The West Highland Way is a long distance trail in Scotland running from Milngavie, North of Glasgow, to Fort William in the Scottish Highlands and includes an element of hill walking.
The trail opened in 1980 and was Scotland’s first officially designated Long Distance Route and has now been designated by Scottish Natural Heritage as one of Scotland’s Great Trails.
Whilst the route is primarily intended trekking, there are also sections suited to mountain biking and horse riding; though some obstacles require riders to dismount.
The walk covers 154 kilometres in length and roughly 120,000 people use the trail each year, with 36,000 of these completing the entire walk.
Usually, it is walked from South to North, from the Lowlands to the Highlands taking an average of seven to eight days. Even though the walk can be completed in considerably less time than this, the majority of people choose to take this slower approach to fully allow for appreciation of the countryside.
Typically the walk is broken into stages with these individual stages being completed in one day.
- One of most famous and scenic walks in the UK.
- Features ever-changing and breathtaking landscape and the chance to see the much loved highland cows.
- Route passes through the Lowlands, Highland Boundary Fault, and Scottish Highlands.
- Traverses ancient and historic routes including 18th century military roads and abandoned railway tracks.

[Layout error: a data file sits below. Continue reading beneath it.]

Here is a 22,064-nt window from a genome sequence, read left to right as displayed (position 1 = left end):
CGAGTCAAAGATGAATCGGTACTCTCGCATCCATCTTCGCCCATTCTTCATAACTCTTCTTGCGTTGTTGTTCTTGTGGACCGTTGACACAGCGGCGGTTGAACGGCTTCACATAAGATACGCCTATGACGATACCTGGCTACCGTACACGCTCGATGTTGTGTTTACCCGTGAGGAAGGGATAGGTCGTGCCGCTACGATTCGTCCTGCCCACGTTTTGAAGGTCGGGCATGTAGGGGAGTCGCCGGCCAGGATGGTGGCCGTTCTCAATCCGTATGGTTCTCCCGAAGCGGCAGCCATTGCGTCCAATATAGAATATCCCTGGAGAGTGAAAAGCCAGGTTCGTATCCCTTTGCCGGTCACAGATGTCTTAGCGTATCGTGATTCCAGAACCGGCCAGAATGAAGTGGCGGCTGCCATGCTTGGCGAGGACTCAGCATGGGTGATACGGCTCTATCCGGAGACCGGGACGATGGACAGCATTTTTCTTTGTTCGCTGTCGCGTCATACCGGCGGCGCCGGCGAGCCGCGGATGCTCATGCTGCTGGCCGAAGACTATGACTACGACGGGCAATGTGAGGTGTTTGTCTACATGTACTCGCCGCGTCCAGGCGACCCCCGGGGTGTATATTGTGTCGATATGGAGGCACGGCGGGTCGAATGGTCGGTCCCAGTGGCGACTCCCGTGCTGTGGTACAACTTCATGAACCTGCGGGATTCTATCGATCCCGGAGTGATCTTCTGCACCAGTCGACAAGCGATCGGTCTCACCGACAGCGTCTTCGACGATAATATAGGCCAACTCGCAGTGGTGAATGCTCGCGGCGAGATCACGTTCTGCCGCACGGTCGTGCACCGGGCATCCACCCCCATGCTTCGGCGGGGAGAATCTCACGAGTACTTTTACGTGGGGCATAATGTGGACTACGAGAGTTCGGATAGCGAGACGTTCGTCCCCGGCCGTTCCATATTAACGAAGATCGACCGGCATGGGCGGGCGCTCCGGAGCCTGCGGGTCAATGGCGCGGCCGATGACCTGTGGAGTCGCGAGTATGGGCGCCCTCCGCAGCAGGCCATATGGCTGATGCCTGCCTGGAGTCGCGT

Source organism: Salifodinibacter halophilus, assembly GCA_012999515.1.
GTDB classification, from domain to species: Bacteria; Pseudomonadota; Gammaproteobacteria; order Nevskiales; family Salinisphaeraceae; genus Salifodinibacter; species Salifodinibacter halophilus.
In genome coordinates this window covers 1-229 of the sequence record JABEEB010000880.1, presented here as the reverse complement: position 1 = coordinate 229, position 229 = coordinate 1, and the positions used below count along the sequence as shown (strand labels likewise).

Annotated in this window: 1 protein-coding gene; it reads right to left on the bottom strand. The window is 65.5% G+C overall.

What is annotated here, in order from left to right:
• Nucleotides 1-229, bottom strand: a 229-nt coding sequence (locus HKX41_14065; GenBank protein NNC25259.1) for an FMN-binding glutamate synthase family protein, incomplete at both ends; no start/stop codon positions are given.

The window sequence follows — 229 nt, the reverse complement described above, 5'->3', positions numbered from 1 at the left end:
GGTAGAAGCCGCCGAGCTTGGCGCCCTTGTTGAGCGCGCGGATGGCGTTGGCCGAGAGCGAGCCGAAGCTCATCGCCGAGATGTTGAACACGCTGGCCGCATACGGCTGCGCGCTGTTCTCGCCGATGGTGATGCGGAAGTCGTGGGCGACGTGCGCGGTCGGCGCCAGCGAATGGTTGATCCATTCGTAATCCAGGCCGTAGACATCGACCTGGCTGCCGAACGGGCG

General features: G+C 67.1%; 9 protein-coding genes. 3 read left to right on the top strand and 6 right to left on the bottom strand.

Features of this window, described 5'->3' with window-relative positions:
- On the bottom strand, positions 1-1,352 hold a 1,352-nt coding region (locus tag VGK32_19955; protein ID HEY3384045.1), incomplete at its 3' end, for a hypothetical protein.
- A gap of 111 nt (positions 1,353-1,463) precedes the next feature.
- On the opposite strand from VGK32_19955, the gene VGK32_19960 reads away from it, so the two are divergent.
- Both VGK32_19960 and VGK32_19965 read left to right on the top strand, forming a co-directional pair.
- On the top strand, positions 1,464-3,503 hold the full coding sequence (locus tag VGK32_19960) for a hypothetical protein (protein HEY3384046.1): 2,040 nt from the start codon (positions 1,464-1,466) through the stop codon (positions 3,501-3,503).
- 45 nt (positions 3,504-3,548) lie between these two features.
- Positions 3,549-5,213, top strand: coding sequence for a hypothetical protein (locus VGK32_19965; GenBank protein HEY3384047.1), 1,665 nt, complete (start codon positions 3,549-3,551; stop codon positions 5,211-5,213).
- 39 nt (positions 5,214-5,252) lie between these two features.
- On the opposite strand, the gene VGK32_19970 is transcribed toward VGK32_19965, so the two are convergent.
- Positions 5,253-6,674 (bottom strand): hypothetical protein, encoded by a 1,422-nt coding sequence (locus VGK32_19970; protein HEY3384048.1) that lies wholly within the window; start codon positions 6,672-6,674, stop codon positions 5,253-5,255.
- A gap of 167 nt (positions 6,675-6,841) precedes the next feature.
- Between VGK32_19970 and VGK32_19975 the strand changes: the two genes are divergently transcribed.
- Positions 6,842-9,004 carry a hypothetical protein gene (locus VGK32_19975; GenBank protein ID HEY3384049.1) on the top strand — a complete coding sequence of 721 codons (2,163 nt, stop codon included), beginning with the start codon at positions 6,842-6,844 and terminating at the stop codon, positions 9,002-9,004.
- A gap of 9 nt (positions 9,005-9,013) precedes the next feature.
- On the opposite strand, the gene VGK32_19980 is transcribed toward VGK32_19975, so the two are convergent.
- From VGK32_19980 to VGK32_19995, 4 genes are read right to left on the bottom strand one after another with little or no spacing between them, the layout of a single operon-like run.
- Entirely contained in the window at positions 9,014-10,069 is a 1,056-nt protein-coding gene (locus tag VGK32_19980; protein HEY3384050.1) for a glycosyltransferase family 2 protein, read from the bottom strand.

The route typically starts in Milngavie which is well served by regular train services from Glasgow.
Trains also run frequently from Edinburgh to Glasgow, with both having flight paths connected to London.
Buses run from Glasgow to Milngavie and the CityLink bus service from Glasgow also stops at individual sections along the trail.
This same bus goes direct to Fort William for those wishing to walk North to South.
The length of the trail stretches 154km from Milngavie to Fort William (South to North) and, depending on your fitness/preferred pace, can vary on how long it takes to complete.
Those wishing to make more frequent stops might opt for an eight or nine day hike, whilst people wishing to make a faster (and more challenging) trip can do so in roughly five days.
For those not wishing to complete the full length it is important to note that the trail can be split into eight sub-sections with the shortest of these being 20 kilometres, and the longest being 30 kilometres.
Buses/trains can also be caught from Glasgow to the start of any of these sub-sections for those wishing to tackle one or two sections only.
Grade and difficulty of the walk
The walk starts off in the Lowlands with the highest elevation you’ll reach being just over 300 metres, with the idea being that people start off on the easier terrain with the aim to progress to the more challenging Highlands in the North.